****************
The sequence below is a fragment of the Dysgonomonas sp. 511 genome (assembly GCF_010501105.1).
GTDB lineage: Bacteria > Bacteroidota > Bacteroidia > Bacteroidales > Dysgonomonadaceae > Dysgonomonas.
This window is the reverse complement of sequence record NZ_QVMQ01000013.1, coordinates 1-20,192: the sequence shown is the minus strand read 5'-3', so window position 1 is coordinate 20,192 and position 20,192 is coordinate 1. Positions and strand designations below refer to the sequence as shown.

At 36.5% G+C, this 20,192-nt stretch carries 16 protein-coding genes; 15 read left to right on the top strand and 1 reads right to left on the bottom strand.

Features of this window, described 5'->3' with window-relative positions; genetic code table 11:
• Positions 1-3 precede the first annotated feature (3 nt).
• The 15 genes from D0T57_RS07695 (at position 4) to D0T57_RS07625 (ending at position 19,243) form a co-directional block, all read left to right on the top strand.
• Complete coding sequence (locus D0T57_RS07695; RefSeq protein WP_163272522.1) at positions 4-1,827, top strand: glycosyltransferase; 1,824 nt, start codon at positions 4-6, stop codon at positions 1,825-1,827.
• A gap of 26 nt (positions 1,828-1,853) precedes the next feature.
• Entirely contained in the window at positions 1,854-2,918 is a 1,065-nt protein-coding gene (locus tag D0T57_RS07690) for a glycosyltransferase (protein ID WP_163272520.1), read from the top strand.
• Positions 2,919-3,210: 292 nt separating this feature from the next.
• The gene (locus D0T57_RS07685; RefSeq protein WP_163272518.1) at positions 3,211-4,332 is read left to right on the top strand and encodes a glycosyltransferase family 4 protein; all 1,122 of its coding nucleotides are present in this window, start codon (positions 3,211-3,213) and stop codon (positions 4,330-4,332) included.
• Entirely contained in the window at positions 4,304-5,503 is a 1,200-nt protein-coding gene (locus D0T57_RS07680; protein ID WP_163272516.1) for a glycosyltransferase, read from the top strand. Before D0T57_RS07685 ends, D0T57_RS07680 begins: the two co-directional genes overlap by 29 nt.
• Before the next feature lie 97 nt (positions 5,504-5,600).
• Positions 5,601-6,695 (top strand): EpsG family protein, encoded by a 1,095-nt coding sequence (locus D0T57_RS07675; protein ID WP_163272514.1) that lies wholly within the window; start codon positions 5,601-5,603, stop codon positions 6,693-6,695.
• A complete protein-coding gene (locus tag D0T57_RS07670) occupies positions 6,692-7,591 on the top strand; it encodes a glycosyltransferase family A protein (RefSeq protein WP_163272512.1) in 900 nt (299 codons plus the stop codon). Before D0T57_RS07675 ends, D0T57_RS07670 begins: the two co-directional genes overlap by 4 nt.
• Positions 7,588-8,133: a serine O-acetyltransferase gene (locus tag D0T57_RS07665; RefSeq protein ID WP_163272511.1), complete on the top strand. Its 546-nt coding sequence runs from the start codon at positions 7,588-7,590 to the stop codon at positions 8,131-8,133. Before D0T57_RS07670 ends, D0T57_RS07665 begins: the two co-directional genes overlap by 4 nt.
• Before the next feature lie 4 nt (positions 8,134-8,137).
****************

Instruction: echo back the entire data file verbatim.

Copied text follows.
The sequence below is a fragment of the Dysgonomonas sp. 511 genome (assembly GCF_010501105.1).
GTDB lineage: Bacteria > Bacteroidota > Bacteroidia > Bacteroidales > Dysgonomonadaceae > Dysgonomonas.
This window is the reverse complement of sequence record NZ_QVMQ01000013.1, coordinates 1-20,192: the sequence shown is the minus strand read 5'-3', so window position 1 is coordinate 20,192 and position 20,192 is coordinate 1. Positions and strand designations below refer to the sequence as shown.

At 36.5% G+C, this 20,192-nt stretch carries 16 protein-coding genes; 15 read left to right on the top strand and 1 reads right to left on the bottom strand.

Features of this window, described 5'->3' with window-relative positions; genetic code table 11:
• Positions 1-3 precede the first annotated feature (3 nt).
• The 15 genes from D0T57_RS07695 (at position 4) to D0T57_RS07625 (ending at position 19,243) form a co-directional block, all read left to right on the top strand.
• Complete coding sequence (locus D0T57_RS07695; RefSeq protein WP_163272522.1) at positions 4-1,827, top strand: glycosyltransferase; 1,824 nt, start codon at positions 4-6, stop codon at positions 1,825-1,827.
• A gap of 26 nt (positions 1,828-1,853) precedes the next feature.
• Entirely contained in the window at positions 1,854-2,918 is a 1,065-nt protein-coding gene (locus tag D0T57_RS07690) for a glycosyltransferase (protein ID WP_163272520.1), read from the top strand.
• Positions 2,919-3,210: 292 nt separating this feature from the next.
• The gene (locus D0T57_RS07685; RefSeq protein WP_163272518.1) at positions 3,211-4,332 is read left to right on the top strand and encodes a glycosyltransferase family 4 protein; all 1,122 of its coding nucleotides are present in this window, start codon (positions 3,211-3,213) and stop codon (positions 4,330-4,332) included.
• Entirely contained in the window at positions 4,304-5,503 is a 1,200-nt protein-coding gene (locus D0T57_RS07680; protein ID WP_163272516.1) for a glycosyltransferase, read from the top strand. Before D0T57_RS07685 ends, D0T57_RS07680 begins: the two co-directional genes overlap by 29 nt.
• Before the next feature lie 97 nt (positions 5,504-5,600).
• Positions 5,601-6,695 (top strand): EpsG family protein, encoded by a 1,095-nt coding sequence (locus D0T57_RS07675; protein ID WP_163272514.1) that lies wholly within the window; start codon positions 5,601-5,603, stop codon positions 6,693-6,695.
• A complete protein-coding gene (locus tag D0T57_RS07670) occupies positions 6,692-7,591 on the top strand; it encodes a glycosyltransferase family A protein (RefSeq protein WP_163272512.1) in 900 nt (299 codons plus the stop codon). Before D0T57_RS07675 ends, D0T57_RS07670 begins: the two co-directional genes overlap by 4 nt.
• Positions 7,588-8,133: a serine O-acetyltransferase gene (locus tag D0T57_RS07665; RefSeq protein ID WP_163272511.1), complete on the top strand. Its 546-nt coding sequence runs from the start codon at positions 7,588-7,590 to the stop codon at positions 8,131-8,133. Before D0T57_RS07670 ends, D0T57_RS07665 begins: the two co-directional genes overlap by 4 nt.
• Before the next feature lie 4 nt (positions 8,134-8,137).